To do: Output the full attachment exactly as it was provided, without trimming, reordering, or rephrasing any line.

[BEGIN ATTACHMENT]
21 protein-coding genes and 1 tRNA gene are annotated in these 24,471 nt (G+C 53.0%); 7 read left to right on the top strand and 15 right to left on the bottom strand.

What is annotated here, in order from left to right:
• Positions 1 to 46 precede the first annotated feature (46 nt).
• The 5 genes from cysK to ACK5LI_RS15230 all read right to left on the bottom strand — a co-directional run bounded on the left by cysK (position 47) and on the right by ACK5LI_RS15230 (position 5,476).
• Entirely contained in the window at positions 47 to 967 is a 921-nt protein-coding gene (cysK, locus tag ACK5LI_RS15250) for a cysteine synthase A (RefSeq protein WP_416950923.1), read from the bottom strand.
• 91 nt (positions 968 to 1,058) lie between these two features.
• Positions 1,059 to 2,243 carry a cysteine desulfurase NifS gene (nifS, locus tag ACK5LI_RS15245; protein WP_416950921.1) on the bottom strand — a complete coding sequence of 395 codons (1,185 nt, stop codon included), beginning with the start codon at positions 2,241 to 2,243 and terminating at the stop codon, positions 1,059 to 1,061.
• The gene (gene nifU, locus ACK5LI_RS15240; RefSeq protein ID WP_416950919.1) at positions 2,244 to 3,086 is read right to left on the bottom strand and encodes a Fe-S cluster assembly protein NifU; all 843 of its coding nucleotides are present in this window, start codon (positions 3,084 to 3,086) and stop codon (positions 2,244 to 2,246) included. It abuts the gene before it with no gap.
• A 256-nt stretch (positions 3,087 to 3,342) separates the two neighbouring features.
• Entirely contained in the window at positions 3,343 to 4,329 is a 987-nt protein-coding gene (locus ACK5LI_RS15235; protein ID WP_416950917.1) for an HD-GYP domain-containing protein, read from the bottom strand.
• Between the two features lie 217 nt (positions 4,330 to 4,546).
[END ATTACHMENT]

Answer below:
21 protein-coding genes and 1 tRNA gene are annotated in these 24,471 nt (G+C 53.0%); 7 read left to right on the top strand and 15 right to left on the bottom strand.

What is annotated here, in order from left to right:
• Positions 1 to 46 precede the first annotated feature (46 nt).
• The 5 genes from cysK to ACK5LI_RS15230 all read right to left on the bottom strand — a co-directional run bounded on the left by cysK (position 47) and on the right by ACK5LI_RS15230 (position 5,476).
• Entirely contained in the window at positions 47 to 967 is a 921-nt protein-coding gene (cysK, locus tag ACK5LI_RS15250) for a cysteine synthase A (RefSeq protein WP_416950923.1), read from the bottom strand.
• 91 nt (positions 968 to 1,058) lie between these two features.
• Positions 1,059 to 2,243 carry a cysteine desulfurase NifS gene (nifS, locus tag ACK5LI_RS15245; protein WP_416950921.1) on the bottom strand — a complete coding sequence of 395 codons (1,185 nt, stop codon included), beginning with the start codon at positions 2,241 to 2,243 and terminating at the stop codon, positions 1,059 to 1,061.
• The gene (gene nifU, locus ACK5LI_RS15240; RefSeq protein ID WP_416950919.1) at positions 2,244 to 3,086 is read right to left on the bottom strand and encodes a Fe-S cluster assembly protein NifU; all 843 of its coding nucleotides are present in this window, start codon (positions 3,084 to 3,086) and stop codon (positions 2,244 to 2,246) included. It abuts the gene before it with no gap.
• A 256-nt stretch (positions 3,087 to 3,342) separates the two neighbouring features.
• Entirely contained in the window at positions 3,343 to 4,329 is a 987-nt protein-coding gene (locus ACK5LI_RS15235; protein ID WP_416950917.1) for an HD-GYP domain-containing protein, read from the bottom strand.
• Between the two features lie 217 nt (positions 4,330 to 4,546).